Back to basics
Since developing an interest in game theory, or as it is sometimes called, gamification (horrible, horrible word hence I try to avoid it) I’ve found myself reading some blog posts and articles and having no idea what they’re talking about.
I’m a novice. I don’t know the language of games, or much about the theory, or the application. Damn it, I’m even a novice at the games themselves. Yet I’m gradually building my understanding, bit by bit. There’s no big ah-ha! moments, just an accumulation of bits of knowledge and understanding that eventually come together into something coherent.
I’m guessing people new to facilitation, or leading groups, or standing in front of their peers at a meeting, or designing an event, or asking the community what they think about something, flounder around looking for ideas and tips, and leaning heavily on what’s gone on before.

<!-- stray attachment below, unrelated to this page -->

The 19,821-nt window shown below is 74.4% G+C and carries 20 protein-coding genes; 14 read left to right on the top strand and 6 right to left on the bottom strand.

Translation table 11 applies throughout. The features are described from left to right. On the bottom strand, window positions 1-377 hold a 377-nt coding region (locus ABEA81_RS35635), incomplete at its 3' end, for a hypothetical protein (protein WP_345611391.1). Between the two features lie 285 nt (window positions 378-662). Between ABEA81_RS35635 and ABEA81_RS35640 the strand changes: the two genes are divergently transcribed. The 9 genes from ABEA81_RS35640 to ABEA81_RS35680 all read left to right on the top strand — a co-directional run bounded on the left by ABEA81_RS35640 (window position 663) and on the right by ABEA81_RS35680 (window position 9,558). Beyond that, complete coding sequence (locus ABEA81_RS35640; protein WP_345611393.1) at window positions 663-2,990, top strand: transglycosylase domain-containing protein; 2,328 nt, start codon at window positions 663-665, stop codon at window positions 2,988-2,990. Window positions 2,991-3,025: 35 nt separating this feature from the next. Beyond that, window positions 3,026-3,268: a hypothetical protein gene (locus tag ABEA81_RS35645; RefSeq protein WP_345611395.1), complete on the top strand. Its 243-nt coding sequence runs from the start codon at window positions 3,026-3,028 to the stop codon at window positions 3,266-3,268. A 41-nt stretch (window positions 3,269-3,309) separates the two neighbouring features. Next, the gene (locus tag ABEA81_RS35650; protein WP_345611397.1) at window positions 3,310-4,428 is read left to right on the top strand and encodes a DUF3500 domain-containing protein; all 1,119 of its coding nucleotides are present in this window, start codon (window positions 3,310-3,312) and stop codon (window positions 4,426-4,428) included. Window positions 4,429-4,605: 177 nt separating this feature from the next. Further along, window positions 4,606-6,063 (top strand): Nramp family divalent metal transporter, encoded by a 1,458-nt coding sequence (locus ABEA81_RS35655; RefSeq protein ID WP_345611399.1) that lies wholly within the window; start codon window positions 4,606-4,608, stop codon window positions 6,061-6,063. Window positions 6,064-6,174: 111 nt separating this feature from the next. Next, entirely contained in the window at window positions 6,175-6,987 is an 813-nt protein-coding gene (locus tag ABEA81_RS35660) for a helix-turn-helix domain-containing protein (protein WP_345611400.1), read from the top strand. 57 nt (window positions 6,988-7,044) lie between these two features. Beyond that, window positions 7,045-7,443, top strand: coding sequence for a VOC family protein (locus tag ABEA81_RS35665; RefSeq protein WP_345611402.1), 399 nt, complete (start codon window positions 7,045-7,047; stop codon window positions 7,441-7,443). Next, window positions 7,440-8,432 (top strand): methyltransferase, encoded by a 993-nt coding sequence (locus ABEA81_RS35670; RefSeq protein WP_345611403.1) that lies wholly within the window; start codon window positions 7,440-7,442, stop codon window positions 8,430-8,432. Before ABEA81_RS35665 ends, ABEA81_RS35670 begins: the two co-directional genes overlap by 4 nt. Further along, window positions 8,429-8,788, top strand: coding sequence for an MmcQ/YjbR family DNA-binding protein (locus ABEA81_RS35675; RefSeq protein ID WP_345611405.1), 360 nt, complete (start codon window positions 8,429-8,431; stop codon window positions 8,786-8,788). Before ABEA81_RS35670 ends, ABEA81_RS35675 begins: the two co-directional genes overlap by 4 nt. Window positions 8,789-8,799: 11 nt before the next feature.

And there’s the rub. We reinforce existing patterns and habits by doing more of the same, because we have no idea that there might be alternatives. Game changing seems to be the new buzz word (interestingly seems to have nothing to do with gamification) – means much the same as disrupting.
I’m all for game changing, disrupting, breaking patterns. The question, is, how to make that easy for the novice, for someone new to organisational dynamics and all the shenanigans that go on in meetings and events?
Let’s see where this line of inquiry takes me.